The Federal Ministry for Economic Affairs and Climate Action (BMWK) is for the first time promoting the development of a digital product passport for batteries. The battery passport will gather all relevant information along the entire lifecycle from raw materials sourcing to recycling. The grant award under the funding programme for the battery ecosystem totals €8.2 million, which will go to a consortium around Systemiq Deutschland GmbH. The cooperating project partners are Volkswagen AG, BMW AG, Umicore AG & Co. KG, BASF AG, Fraunhofer IPK, acatech e.V., Circulor GmbH, FIWARE Foundation, TWAICE Technologies and VDE Renewables GmbH. The battery passport is the first digital product passport to be introduced at European level. Passports are to be launched for additional products in future in order to guarantee the exchange of data along the supply and value chains as well as compliance with environmental and social standards.
BMWK Parliamentary State Secretary said: “European battery production can only be successful if it focuses on sustainability wherever possible. Sustainable batteries are in turn vital for a successful energy and transport transition oriented to high environmental and social standards. The digital battery passport takes us a great deal closer to these goals: for instance, it gathers important data such as details about the climate footprint or raw materials sourcing that can be simply exchanged among stakeholders. It is also easy to see how batteries can be repaired and recycled.”
The “Battery Pass” project funded by the BMWK is drafting substantive and technical standards for a battery passport along the value chain and applying these in a pilot project. The battery passport supports the sustainable, circular management of traction batteries of electric vehicles by providing a digital infrastructure for the documentation and exchange of fundamental information and technical data. The battery passport is to include, in particular, data that comprehensively records the sustainability and responsibility of the supply chain.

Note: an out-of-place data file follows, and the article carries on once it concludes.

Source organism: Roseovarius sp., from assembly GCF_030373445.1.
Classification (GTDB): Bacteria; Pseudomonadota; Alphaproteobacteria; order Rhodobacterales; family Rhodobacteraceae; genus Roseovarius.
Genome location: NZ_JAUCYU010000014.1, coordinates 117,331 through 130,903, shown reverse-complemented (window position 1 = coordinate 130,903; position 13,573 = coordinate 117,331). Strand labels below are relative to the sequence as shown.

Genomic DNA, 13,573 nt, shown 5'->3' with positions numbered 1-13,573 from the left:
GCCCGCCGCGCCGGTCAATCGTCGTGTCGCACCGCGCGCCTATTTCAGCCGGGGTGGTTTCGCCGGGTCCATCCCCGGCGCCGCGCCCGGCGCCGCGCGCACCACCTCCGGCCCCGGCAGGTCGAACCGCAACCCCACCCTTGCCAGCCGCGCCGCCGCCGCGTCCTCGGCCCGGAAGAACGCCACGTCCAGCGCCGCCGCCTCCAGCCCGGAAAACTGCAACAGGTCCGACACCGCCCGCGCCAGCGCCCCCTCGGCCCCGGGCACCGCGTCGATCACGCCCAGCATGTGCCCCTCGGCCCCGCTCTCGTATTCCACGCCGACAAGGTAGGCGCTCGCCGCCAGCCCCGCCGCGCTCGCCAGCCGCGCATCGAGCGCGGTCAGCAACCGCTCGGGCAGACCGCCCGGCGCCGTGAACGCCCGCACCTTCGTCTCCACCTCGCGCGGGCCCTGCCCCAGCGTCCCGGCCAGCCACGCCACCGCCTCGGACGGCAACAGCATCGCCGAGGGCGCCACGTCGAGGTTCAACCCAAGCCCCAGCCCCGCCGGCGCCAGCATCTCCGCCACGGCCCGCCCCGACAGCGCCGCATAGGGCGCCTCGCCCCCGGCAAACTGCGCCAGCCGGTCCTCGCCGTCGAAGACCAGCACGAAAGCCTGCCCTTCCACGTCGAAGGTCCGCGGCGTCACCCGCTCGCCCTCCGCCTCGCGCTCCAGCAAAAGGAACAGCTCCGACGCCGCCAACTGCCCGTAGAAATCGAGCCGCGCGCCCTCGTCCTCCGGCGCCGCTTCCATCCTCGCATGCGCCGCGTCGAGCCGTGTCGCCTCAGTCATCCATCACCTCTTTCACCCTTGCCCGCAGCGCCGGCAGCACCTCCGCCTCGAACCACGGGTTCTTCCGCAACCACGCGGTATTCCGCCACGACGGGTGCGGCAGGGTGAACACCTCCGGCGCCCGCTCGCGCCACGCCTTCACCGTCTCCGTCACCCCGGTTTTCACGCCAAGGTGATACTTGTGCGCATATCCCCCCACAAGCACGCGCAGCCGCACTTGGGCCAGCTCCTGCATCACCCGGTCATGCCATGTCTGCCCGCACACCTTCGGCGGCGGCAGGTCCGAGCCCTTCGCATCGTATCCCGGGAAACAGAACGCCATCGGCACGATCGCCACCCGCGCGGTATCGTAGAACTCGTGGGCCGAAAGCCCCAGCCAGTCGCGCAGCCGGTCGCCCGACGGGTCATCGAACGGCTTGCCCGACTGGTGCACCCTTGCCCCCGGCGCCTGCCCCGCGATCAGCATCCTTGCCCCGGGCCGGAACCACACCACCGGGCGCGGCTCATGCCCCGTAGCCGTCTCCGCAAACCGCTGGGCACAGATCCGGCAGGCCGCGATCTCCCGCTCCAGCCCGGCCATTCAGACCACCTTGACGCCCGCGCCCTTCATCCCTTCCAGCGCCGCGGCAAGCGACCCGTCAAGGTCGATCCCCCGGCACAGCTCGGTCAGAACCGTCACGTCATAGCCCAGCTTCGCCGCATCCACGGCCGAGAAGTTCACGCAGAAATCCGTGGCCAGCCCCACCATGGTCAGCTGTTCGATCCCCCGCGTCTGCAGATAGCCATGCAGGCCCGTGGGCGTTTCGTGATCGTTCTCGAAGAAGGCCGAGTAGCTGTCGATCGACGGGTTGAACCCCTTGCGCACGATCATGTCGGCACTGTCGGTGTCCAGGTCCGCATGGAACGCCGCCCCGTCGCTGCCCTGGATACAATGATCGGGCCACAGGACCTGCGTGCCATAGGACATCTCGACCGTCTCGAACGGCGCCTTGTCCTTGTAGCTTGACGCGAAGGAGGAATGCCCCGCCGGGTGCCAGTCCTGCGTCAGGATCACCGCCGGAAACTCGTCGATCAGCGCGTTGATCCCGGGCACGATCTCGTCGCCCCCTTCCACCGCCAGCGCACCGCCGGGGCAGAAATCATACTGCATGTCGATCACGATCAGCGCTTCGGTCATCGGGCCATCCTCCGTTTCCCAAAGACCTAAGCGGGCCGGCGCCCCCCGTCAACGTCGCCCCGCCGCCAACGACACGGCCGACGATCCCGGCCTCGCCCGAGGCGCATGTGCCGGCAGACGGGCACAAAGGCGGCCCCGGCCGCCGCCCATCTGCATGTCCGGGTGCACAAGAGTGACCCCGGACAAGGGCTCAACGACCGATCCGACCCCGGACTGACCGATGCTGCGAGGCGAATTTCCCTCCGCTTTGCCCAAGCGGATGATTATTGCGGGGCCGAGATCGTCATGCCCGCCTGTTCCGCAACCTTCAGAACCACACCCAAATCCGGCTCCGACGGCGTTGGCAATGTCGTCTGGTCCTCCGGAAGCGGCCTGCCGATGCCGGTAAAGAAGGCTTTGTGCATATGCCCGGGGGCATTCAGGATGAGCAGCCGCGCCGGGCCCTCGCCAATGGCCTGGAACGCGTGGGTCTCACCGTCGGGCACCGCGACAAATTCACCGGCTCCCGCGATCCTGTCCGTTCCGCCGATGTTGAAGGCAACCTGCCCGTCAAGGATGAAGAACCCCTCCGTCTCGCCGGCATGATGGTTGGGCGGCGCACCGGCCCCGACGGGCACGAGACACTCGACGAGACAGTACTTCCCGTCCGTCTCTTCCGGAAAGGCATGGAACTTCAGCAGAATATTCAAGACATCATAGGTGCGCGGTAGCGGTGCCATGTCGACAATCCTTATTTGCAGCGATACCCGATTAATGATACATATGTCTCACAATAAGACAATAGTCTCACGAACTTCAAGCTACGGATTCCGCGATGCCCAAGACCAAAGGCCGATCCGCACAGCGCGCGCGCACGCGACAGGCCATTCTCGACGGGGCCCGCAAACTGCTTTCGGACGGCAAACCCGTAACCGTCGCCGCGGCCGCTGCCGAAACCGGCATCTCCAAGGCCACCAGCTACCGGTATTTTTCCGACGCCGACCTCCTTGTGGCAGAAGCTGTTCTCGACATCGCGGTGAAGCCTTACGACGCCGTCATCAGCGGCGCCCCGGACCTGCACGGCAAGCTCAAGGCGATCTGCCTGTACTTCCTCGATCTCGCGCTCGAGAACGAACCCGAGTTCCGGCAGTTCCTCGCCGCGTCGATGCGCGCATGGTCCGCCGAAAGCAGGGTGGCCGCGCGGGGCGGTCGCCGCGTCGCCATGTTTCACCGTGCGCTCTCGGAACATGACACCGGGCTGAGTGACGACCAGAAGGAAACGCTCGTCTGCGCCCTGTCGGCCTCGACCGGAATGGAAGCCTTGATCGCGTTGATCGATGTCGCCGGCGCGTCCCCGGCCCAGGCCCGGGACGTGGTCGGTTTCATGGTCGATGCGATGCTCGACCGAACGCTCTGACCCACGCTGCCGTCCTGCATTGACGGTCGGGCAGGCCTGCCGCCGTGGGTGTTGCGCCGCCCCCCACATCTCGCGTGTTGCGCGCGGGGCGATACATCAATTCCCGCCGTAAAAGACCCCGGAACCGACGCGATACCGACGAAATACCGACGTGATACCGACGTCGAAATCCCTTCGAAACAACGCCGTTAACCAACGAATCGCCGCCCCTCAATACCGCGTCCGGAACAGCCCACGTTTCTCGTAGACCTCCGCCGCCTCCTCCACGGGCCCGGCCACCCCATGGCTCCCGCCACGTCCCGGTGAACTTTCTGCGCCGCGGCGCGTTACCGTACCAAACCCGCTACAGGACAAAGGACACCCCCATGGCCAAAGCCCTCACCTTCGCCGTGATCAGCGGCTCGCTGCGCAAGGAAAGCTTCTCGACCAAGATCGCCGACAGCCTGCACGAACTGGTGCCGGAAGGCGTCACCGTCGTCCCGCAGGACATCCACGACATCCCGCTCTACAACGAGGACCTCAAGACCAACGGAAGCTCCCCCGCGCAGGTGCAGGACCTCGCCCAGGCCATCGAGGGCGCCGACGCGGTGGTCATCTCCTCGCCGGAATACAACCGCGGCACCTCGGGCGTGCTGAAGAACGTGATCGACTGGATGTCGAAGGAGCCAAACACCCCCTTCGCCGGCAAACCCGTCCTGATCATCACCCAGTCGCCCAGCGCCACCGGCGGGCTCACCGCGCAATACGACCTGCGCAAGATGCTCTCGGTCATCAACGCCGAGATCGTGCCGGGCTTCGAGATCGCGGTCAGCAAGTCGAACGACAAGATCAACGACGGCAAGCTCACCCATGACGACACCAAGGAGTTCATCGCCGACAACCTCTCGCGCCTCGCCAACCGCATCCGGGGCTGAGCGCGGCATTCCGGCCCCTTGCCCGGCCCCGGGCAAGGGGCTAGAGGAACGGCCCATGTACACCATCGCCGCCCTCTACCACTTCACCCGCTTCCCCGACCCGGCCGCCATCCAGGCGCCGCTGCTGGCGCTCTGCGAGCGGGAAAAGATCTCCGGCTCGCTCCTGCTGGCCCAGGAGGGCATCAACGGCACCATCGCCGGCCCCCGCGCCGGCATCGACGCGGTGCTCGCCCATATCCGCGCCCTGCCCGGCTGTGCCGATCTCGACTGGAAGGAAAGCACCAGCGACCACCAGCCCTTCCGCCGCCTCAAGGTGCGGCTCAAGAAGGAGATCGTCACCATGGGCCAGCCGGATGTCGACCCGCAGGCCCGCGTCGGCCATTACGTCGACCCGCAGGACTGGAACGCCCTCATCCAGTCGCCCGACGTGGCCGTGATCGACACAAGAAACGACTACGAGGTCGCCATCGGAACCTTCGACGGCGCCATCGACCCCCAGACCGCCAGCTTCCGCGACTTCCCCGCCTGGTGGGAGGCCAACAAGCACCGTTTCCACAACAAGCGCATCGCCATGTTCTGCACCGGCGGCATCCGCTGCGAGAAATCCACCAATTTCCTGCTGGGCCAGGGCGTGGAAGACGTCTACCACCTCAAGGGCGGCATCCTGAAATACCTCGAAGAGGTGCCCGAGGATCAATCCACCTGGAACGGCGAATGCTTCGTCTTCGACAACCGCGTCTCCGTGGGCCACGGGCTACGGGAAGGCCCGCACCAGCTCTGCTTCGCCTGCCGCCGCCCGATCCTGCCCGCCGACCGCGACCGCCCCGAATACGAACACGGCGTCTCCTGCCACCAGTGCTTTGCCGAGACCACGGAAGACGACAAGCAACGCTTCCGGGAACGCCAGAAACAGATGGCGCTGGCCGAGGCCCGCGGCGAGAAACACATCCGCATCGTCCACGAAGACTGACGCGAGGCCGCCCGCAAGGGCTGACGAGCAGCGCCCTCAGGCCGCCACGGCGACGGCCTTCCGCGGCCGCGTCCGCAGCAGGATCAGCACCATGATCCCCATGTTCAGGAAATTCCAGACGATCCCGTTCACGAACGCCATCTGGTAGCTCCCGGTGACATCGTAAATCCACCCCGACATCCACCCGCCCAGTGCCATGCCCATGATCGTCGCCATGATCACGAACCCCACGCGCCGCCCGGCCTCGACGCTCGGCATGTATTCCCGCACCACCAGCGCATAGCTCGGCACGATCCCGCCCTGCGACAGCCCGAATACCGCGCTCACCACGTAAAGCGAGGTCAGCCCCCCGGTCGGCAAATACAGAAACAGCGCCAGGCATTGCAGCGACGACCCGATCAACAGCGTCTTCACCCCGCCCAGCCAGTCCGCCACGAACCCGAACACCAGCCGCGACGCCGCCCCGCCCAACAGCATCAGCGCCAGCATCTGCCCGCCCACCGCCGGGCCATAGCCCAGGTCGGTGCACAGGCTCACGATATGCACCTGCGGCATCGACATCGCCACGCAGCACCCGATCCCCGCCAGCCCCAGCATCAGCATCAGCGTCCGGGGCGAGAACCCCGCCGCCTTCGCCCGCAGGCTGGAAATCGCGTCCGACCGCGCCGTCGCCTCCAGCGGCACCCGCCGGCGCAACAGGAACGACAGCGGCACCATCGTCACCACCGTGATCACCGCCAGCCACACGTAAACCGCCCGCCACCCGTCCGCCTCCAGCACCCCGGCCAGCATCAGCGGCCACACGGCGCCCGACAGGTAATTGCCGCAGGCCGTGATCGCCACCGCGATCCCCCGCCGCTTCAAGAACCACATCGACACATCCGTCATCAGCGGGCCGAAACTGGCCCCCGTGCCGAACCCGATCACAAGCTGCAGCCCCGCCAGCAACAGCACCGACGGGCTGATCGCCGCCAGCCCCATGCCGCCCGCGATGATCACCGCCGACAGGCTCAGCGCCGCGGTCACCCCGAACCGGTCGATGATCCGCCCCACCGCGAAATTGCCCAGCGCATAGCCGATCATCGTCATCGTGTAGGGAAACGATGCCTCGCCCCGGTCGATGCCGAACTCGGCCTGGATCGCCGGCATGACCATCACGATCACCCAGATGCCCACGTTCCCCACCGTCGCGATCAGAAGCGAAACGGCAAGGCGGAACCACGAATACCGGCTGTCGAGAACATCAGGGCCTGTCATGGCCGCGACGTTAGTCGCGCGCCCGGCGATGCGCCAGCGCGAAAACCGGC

The consortium project thus supports the sustainable transition to low-carbon mobility and energy storage, as well as the reduction of dependence on raw materials, for example by providing data and logistical support for the repurposing and recycling of batteries, and promotes respect for human rights along the value chain. Moreover, the battery passport and the related data infrastructure play a key part in promoting the responsible commercial and economic use of these data.
The consortium partners cover the entire value chain. In addition, institutionalised cooperation with the Global Battery Alliance (GBA) will guarantee global compatibility and successful recycling.
The aim is for the battery passport to meet the requirements of the upcoming EU Batteries Regulation (currently still being agreed in the European trilogue procedure), which will be binding for all new batteries in vehicles, stationary storage facilities and larger industrial batteries in Germany and Europe from 2026.
Among other things, the Regulation provides that the carbon footprint must be displayed for batteries for electric vehicles (traction batteries) and industrial batteries and that it should gradually be reduced. In addition, from 2031, recyclate quotas will apply for large traction and industrial batteries. This means that a certain minimum quantity of recycled lead, cobalt, lithium and nickel will have to be used in the manufacture of new batteries.